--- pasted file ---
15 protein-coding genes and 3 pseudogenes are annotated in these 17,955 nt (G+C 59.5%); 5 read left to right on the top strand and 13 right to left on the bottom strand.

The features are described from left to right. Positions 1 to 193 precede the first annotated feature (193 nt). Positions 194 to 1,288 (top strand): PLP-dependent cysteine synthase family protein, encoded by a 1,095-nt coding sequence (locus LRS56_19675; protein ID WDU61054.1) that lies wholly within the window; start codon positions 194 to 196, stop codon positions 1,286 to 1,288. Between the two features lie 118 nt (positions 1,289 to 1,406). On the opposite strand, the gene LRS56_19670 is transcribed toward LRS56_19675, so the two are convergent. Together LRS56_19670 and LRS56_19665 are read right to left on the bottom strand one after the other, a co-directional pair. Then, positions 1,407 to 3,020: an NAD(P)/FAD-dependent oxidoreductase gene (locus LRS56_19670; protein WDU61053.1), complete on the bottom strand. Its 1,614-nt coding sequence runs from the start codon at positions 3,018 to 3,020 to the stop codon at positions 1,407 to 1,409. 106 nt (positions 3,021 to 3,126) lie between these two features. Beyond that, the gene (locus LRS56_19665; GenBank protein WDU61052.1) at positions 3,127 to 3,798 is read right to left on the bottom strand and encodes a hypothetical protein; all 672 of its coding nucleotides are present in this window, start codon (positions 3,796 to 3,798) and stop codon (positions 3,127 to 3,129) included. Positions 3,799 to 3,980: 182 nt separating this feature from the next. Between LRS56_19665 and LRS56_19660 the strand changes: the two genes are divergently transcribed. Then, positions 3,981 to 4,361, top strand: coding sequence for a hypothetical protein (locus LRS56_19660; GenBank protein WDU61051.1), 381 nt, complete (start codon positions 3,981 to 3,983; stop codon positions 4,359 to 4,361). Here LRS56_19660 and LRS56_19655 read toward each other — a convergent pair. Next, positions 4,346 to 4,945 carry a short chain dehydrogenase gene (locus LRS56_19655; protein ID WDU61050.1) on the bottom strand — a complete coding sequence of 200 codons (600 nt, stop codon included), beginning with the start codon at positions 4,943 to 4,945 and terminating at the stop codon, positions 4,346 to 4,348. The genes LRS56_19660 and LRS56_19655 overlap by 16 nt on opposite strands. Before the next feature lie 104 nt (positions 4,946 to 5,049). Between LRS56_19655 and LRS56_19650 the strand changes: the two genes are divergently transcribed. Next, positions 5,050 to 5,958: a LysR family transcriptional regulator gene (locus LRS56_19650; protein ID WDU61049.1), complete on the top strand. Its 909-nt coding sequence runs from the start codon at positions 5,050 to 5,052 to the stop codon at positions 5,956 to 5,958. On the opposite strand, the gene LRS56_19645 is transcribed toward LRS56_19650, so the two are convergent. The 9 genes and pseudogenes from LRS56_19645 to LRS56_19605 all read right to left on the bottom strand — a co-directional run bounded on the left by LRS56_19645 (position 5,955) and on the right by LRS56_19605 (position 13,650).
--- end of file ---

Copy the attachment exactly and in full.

15 protein-coding genes and 3 pseudogenes are annotated in these 17,955 nt (G+C 59.5%); 5 read left to right on the top strand and 13 right to left on the bottom strand.

The features are described from left to right. Positions 1 to 193 precede the first annotated feature (193 nt). Positions 194 to 1,288 (top strand): PLP-dependent cysteine synthase family protein, encoded by a 1,095-nt coding sequence (locus LRS56_19675; protein ID WDU61054.1) that lies wholly within the window; start codon positions 194 to 196, stop codon positions 1,286 to 1,288. Between the two features lie 118 nt (positions 1,289 to 1,406). On the opposite strand, the gene LRS56_19670 is transcribed toward LRS56_19675, so the two are convergent. Together LRS56_19670 and LRS56_19665 are read right to left on the bottom strand one after the other, a co-directional pair. Then, positions 1,407 to 3,020: an NAD(P)/FAD-dependent oxidoreductase gene (locus LRS56_19670; protein WDU61053.1), complete on the bottom strand. Its 1,614-nt coding sequence runs from the start codon at positions 3,018 to 3,020 to the stop codon at positions 1,407 to 1,409. 106 nt (positions 3,021 to 3,126) lie between these two features. Beyond that, the gene (locus LRS56_19665; GenBank protein WDU61052.1) at positions 3,127 to 3,798 is read right to left on the bottom strand and encodes a hypothetical protein; all 672 of its coding nucleotides are present in this window, start codon (positions 3,796 to 3,798) and stop codon (positions 3,127 to 3,129) included. Positions 3,799 to 3,980: 182 nt separating this feature from the next. Between LRS56_19665 and LRS56_19660 the strand changes: the two genes are divergently transcribed. Then, positions 3,981 to 4,361, top strand: coding sequence for a hypothetical protein (locus LRS56_19660; GenBank protein WDU61051.1), 381 nt, complete (start codon positions 3,981 to 3,983; stop codon positions 4,359 to 4,361). Here LRS56_19660 and LRS56_19655 read toward each other — a convergent pair. Next, positions 4,346 to 4,945 carry a short chain dehydrogenase gene (locus LRS56_19655; protein ID WDU61050.1) on the bottom strand — a complete coding sequence of 200 codons (600 nt, stop codon included), beginning with the start codon at positions 4,943 to 4,945 and terminating at the stop codon, positions 4,346 to 4,348. The genes LRS56_19660 and LRS56_19655 overlap by 16 nt on opposite strands. Before the next feature lie 104 nt (positions 4,946 to 5,049). Between LRS56_19655 and LRS56_19650 the strand changes: the two genes are divergently transcribed. Next, positions 5,050 to 5,958: a LysR family transcriptional regulator gene (locus LRS56_19650; protein ID WDU61049.1), complete on the top strand. Its 909-nt coding sequence runs from the start codon at positions 5,050 to 5,052 to the stop codon at positions 5,956 to 5,958. On the opposite strand, the gene LRS56_19645 is transcribed toward LRS56_19650, so the two are convergent. The 9 genes and pseudogenes from LRS56_19645 to LRS56_19605 all read right to left on the bottom strand — a co-directional run bounded on the left by LRS56_19645 (position 5,955) and on the right by LRS56_19605 (position 13,650).